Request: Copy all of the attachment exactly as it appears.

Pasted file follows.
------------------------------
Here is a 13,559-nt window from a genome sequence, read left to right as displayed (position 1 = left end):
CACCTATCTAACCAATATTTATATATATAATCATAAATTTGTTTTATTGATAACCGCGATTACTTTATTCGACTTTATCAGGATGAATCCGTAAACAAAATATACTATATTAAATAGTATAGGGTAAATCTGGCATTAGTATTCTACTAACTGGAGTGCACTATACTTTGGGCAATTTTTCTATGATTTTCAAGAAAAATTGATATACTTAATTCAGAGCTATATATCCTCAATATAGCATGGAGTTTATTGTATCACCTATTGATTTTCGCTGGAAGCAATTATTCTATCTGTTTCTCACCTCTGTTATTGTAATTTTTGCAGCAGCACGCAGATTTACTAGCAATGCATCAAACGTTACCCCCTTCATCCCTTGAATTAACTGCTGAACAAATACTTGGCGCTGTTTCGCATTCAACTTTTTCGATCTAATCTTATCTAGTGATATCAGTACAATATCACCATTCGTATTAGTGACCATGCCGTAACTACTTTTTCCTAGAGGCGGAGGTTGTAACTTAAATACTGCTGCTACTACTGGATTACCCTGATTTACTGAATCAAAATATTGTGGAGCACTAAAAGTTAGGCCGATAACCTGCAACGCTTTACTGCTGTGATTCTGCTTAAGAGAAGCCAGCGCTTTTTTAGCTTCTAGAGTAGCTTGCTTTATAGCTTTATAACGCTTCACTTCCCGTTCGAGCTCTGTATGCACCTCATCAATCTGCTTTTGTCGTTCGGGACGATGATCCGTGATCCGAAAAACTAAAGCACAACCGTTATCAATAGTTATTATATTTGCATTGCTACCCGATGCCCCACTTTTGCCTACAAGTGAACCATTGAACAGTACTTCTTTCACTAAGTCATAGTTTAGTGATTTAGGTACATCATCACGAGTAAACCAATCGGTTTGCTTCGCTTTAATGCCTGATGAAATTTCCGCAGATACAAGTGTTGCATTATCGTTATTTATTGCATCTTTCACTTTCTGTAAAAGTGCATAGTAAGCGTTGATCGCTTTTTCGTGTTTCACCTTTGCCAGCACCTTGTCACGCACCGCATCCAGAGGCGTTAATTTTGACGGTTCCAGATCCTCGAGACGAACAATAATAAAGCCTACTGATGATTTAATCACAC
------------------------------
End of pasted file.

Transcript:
Here is a 13,559-nt window from a genome sequence, read left to right as displayed (position 1 = left end):
CACCTATCTAACCAATATTTATATATATAATCATAAATTTGTTTTATTGATAACCGCGATTACTTTATTCGACTTTATCAGGATGAATCCGTAAACAAAATATACTATATTAAATAGTATAGGGTAAATCTGGCATTAGTATTCTACTAACTGGAGTGCACTATACTTTGGGCAATTTTTCTATGATTTTCAAGAAAAATTGATATACTTAATTCAGAGCTATATATCCTCAATATAGCATGGAGTTTATTGTATCACCTATTGATTTTCGCTGGAAGCAATTATTCTATCTGTTTCTCACCTCTGTTATTGTAATTTTTGCAGCAGCACGCAGATTTACTAGCAATGCATCAAACGTTACCCCCTTCATCCCTTGAATTAACTGCTGAACAAATACTTGGCGCTGTTTCGCATTCAACTTTTTCGATCTAATCTTATCTAGTGATATCAGTACAATATCACCATTCGTATTAGTGACCATGCCGTAACTACTTTTTCCTAGAGGCGGAGGTTGTAACTTAAATACTGCTGCTACTACTGGATTACCCTGATTTACTGAATCAAAATATTGTGGAGCACTAAAAGTTAGGCCGATAACCTGCAACGCTTTACTGCTGTGATTCTGCTTAAGAGAAGCCAGCGCTTTTTTAGCTTCTAGAGTAGCTTGCTTTATAGCTTTATAACGCTTCACTTCCCGTTCGAGCTCTGTATGCACCTCATCAATCTGCTTTTGTCGTTCGGGACGATGATCCGTGATCCGAAAAACTAAAGCACAACCGTTATCAATAGTTATTATATTTGCATTGCTACCCGATGCCCCACTTTTGCCTACAAGTGAACCATTGAACAGTACTTCTTTCACTAAGTCATAGTTTAGTGATTTAGGTACATCATCACGAGTAAACCAATCGGTTTGCTTCGCTTTAATGCCTGATGAAATTTCCGCAGATACAAGTGTTGCATTATCGTTATTTATTGCATCTTTCACTTTCTGTAAAAGTGCATAGTAAGCGTTGATCGCTTTTTCGTGTTTCACCTTTGCCAGCACCTTGTCACGCACCGCATCCAGAGGCGTTAATTTTGACGGTTCCAGATCCTCGAGACGAACAATAATAAAGCCTACTGATGATTTAATCACAC